Delta Air Lines today
confirmed that it was advised by the Air Line Pilots Association,
International (ALPA) that Delta pilots ratified a new contract to deliver
$1 billion in long-term, annual savings to the company. Many of the key
provisions in the contract, which is a critical component of Delta’s
comprehensive out-of-court restructuring efforts, are scheduled to take
effect Dec. 1, 2004. The savings will be realized through a combination of
changes to wages, pension and other benefits, and work rules. In an internal memorandum to Delta pilots, Delta CEO Jerry Grinstein
recognized the achievement so far of the company’s multi-faceted efforts
to avoid bankruptcy. “Your contributions, coupled with the financial
benefits realized from Delta people throughout the company, other
stakeholders, and our own operational improvements, represent a Herculean
effort to control our own destiny—a feat that is often attempted but
seldom attained in our industry,” he wrote.
Delta’s combined restructuring efforts are intended to deliver $5 billion
in annual financial benefits by 2006, as compared to its 2002 base year—
an amount the company has calculated it needs to have the opportunity to
achieve long-term viability. Through its previously announced Profit
Improvement Initiative (PII), Delta is on track to deliver $2.3 billion of
the $5 billion annual target by the end of 2004.
Delta is implementing a comprehensive transformation plan, announced in
September, to deliver the targeted savings while improving operational
efficiencies and strengthening its customer focus.
“We are preparing to implement the largest single-day schedule
transformation in our history. By Jan. 31, 2005, more than 51 percent of
our network will be restructured, creating new opportunities for increased
efficiency, better operational performance, and improved aircraft
utilization. Buttressed by additional improvements to our product and
services, network, and fleet, to be carried out immediately and over the
next 34 months, our comprehensive plan is designed to take it to the
competition and win,” Grinstein noted.
Delta has entered into commitment letters with American Express and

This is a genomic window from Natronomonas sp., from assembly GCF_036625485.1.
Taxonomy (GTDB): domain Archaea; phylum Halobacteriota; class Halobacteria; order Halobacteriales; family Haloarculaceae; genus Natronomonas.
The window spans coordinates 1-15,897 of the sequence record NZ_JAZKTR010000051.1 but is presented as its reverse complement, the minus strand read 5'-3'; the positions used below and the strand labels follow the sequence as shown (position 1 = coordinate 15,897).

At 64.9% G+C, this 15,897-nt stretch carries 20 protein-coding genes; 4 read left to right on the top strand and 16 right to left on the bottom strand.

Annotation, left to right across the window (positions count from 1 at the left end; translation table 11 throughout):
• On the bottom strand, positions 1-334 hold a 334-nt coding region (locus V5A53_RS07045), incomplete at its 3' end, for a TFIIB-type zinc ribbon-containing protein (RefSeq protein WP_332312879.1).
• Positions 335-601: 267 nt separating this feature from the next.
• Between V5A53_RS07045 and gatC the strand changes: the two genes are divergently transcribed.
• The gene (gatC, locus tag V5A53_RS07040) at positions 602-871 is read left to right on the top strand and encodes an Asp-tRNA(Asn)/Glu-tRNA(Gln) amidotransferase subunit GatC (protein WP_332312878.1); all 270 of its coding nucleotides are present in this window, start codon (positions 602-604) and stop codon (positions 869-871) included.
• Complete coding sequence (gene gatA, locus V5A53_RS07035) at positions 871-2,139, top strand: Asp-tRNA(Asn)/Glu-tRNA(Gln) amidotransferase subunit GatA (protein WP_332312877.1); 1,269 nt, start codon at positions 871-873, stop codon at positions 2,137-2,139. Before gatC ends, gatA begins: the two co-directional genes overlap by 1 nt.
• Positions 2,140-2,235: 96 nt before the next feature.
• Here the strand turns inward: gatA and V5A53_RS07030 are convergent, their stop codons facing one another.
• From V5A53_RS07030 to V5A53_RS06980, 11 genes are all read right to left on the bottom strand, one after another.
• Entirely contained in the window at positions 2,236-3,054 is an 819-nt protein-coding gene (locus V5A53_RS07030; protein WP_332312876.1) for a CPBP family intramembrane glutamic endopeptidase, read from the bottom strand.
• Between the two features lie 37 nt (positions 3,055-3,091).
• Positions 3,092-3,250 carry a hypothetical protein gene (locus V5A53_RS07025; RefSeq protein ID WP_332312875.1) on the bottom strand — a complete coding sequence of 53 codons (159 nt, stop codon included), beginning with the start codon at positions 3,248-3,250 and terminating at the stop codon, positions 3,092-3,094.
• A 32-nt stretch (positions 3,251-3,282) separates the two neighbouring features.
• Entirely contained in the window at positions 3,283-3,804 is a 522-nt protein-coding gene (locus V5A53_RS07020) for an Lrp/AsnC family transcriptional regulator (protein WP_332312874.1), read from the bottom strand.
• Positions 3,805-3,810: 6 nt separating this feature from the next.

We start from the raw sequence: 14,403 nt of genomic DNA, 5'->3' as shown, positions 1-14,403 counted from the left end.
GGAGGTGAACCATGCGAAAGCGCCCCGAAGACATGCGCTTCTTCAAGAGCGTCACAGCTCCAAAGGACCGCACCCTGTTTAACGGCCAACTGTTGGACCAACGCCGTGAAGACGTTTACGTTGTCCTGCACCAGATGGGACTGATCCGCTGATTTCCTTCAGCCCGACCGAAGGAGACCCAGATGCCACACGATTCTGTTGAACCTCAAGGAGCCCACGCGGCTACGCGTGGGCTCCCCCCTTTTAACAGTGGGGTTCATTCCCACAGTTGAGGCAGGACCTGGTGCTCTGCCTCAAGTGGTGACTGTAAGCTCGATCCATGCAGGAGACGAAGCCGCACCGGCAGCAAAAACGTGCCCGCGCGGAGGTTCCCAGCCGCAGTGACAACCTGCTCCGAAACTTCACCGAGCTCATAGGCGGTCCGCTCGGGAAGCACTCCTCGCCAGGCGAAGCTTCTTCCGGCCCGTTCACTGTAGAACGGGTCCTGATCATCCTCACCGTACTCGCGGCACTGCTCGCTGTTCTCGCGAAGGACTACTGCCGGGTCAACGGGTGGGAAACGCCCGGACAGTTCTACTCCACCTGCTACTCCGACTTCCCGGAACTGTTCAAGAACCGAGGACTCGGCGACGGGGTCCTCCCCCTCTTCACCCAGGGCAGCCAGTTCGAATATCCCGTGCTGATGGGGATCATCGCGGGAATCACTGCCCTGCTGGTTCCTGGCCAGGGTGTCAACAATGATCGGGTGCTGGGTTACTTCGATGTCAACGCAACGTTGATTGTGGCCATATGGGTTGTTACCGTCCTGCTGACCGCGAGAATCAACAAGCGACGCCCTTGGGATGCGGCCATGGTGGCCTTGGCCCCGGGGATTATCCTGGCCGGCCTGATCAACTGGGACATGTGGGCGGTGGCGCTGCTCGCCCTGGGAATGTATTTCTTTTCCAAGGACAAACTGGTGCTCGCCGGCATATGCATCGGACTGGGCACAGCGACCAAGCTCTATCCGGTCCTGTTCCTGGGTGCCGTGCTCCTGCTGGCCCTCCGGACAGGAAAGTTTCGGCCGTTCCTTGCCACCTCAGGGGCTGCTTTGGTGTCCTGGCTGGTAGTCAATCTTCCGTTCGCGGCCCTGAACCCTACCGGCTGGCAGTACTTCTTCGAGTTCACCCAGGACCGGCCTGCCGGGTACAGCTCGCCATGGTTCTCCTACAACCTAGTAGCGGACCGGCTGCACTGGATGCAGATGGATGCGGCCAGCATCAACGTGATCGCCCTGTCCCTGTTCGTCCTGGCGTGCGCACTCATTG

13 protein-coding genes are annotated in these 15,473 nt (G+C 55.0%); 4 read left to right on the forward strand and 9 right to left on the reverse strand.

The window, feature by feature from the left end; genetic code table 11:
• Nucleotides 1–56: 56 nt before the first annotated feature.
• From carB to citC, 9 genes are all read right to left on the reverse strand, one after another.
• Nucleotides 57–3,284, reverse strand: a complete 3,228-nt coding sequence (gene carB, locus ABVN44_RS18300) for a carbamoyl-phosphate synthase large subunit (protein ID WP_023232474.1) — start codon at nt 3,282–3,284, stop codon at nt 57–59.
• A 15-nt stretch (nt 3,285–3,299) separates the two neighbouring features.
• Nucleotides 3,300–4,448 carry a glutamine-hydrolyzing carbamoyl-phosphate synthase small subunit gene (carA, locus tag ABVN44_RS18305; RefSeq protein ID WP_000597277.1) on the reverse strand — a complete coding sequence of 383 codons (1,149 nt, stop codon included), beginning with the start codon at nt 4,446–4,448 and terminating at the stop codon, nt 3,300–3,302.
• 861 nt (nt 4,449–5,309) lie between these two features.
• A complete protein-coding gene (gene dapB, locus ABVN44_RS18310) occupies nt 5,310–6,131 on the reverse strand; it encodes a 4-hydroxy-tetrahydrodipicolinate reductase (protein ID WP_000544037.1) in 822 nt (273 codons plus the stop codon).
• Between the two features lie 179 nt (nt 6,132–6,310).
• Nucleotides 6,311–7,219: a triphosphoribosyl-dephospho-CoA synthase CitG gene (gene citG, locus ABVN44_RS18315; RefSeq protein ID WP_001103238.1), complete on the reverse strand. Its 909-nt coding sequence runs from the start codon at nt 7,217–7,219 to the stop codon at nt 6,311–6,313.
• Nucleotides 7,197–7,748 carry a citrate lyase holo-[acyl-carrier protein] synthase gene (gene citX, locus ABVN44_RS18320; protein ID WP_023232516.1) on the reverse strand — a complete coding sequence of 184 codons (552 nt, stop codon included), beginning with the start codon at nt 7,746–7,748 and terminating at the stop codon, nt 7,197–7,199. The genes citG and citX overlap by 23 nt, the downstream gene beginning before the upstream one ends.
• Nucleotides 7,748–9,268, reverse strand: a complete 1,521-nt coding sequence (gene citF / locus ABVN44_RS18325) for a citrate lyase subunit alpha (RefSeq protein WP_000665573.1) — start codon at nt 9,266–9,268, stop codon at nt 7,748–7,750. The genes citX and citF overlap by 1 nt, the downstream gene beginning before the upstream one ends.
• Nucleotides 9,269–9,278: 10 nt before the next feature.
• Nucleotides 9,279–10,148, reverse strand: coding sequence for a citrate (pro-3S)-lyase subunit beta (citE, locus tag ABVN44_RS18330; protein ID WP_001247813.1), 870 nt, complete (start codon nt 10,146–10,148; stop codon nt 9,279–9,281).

General Electric under which those companies agreed to provide Delta with
a total of $1 billion of financing. These financing commitments are
subject to significant conditions. The company also is in discussions with
aircraft lessors, vendors and suppliers to achieve an additional $100
million in annual financial benefits.
Delta had previously announced a reduction of between 6,000-7,000
additional non-pilot jobs, including a 20 percent reduction in its officer
ranks. Other steps include further changes to non-pilot pay and benefits,
most of which are scheduled to take effect Jan. 1, 2005. These reductions,
together with operational changes and remaining PII initiatives, are
expected to deliver approximately $1.6 billion of the total annual
benefits targeted for 2006.
“Certainly, the completion of hard but necessary restructuring steps is
not a cause for celebration. There are no winners in this situation. There
are only people caught in the grips of a permanently changing industry and
a demanding marketplace who are trying very hard, together and in good
faith, to preserve careers and proud professions while helping their
company survive, provide jobs and eventually grow profitably,” Grinstein
The company is planning soon to unveil details of its Employee Reward
Program—a combination of equity, profit sharing and incentive
“Based on our determined and collective efforts, we now have a platform in
place that we hope will result in long-term viability and a plan to
tangibly recognize the significant contribution Delta’s people are making
to their company,” Grinstein noted. “Long-term viability, and a program
that delivers an upside when a company has recovered and times are better,
provide the best basis for stable and rewarding careers,” he said.